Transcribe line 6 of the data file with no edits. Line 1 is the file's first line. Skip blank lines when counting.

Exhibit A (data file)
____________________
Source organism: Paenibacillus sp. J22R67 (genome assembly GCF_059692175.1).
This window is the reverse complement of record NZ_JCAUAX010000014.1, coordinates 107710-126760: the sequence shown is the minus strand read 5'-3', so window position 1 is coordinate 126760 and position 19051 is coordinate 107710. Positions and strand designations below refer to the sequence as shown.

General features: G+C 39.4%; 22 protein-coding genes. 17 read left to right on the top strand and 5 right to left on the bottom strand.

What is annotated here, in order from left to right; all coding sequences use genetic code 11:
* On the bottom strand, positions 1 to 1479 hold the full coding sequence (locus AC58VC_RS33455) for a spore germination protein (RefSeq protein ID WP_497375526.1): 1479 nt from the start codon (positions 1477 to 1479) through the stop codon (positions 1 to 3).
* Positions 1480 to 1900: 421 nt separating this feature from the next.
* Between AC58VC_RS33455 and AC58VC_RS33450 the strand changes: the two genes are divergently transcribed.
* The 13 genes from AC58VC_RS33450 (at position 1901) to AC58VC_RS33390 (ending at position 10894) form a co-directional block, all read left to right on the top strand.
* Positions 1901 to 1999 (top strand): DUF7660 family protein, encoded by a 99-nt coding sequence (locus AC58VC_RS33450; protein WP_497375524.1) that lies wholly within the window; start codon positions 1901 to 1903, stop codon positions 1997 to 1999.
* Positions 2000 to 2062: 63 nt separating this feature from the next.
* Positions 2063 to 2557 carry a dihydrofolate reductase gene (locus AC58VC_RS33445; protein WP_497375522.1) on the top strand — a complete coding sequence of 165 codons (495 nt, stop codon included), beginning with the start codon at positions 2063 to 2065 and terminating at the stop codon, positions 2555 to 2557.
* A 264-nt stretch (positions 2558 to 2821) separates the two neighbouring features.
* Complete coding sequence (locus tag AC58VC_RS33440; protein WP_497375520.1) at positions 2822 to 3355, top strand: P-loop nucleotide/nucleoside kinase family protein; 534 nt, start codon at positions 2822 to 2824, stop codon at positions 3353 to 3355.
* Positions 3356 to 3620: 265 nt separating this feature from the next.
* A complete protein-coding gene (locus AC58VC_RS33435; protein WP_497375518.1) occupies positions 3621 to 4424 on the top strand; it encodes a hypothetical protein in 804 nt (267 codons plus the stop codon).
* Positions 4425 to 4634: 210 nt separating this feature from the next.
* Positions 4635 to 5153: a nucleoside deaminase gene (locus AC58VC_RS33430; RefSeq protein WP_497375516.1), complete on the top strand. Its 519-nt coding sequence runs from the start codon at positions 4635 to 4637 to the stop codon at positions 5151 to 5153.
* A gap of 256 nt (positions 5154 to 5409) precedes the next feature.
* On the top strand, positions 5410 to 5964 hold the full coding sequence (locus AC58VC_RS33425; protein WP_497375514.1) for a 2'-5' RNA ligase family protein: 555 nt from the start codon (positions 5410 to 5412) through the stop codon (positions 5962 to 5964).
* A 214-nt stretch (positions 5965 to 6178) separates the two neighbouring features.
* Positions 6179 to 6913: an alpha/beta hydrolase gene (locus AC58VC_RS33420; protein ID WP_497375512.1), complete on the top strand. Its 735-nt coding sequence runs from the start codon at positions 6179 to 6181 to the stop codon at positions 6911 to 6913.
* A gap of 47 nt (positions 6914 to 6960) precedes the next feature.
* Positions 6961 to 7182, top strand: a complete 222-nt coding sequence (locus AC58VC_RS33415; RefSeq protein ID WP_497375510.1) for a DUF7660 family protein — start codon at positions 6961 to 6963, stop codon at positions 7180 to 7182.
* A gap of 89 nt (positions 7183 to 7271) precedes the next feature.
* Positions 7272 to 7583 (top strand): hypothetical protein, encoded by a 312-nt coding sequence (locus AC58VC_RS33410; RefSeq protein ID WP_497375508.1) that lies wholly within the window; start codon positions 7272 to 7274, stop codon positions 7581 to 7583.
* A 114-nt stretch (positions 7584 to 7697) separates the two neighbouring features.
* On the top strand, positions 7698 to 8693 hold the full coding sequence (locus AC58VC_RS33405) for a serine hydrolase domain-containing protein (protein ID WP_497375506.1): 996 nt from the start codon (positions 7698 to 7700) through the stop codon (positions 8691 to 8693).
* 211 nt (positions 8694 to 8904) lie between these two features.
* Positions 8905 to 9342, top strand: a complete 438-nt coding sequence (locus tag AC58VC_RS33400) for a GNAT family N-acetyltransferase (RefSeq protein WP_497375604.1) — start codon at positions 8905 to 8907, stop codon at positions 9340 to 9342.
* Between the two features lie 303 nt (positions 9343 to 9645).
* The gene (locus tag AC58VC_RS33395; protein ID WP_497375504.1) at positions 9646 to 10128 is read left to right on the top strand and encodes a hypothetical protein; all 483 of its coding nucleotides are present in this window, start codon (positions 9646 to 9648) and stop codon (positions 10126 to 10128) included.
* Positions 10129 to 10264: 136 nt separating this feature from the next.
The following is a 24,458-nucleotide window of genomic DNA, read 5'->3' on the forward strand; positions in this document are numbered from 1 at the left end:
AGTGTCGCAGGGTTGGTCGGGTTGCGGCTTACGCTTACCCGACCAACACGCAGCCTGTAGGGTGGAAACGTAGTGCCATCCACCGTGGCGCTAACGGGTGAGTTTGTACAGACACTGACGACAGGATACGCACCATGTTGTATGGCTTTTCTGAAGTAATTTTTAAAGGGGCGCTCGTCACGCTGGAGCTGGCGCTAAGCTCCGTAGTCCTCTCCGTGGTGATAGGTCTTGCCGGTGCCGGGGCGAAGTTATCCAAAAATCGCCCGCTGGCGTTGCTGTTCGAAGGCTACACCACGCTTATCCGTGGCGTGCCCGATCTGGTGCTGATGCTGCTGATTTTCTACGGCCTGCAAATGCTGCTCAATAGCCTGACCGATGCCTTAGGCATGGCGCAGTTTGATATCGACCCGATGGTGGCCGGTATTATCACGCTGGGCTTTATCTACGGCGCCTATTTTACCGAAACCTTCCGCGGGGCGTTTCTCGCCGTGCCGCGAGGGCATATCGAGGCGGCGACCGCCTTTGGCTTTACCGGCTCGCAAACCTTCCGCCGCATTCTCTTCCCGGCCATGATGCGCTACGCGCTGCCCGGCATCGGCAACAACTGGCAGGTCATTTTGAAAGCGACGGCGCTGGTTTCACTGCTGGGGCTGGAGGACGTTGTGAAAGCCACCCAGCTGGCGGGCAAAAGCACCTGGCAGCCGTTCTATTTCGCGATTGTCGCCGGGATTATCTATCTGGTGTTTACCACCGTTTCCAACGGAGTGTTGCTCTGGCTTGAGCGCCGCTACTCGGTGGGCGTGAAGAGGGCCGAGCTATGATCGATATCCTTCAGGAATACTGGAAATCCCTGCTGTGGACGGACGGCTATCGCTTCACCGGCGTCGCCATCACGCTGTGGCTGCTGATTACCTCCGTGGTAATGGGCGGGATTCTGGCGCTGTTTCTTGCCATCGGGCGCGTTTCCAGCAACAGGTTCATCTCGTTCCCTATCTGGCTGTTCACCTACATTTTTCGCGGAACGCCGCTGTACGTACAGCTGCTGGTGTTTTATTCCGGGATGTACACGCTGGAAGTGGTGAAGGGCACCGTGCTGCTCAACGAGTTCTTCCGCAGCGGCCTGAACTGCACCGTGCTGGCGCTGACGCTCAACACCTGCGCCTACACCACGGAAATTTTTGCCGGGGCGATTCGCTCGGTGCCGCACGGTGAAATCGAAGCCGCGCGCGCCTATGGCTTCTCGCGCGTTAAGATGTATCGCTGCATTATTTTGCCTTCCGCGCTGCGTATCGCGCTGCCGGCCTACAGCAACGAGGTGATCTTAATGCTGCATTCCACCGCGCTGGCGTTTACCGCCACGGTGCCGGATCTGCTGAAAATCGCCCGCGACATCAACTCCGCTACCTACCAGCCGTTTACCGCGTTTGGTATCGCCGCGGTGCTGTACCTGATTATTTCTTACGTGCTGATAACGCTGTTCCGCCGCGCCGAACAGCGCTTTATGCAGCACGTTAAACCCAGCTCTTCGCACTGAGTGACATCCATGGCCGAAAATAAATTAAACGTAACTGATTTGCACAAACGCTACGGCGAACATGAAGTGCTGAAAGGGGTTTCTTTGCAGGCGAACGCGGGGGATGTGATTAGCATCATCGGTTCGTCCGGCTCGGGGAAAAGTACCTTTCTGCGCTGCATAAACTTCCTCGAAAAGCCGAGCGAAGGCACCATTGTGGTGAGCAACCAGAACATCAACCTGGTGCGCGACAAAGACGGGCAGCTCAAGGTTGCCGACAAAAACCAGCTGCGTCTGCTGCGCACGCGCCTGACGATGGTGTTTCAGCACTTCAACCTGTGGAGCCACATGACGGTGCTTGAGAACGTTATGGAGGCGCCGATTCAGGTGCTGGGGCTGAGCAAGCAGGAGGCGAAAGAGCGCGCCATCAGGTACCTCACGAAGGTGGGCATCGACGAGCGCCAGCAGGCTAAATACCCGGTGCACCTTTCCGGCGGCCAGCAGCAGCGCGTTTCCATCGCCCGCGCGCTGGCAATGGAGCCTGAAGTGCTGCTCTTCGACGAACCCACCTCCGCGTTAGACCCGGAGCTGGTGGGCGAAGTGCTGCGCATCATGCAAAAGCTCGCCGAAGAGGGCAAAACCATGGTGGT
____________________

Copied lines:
* Positions 1480 to 1900: 421 nt separating this feature from the next.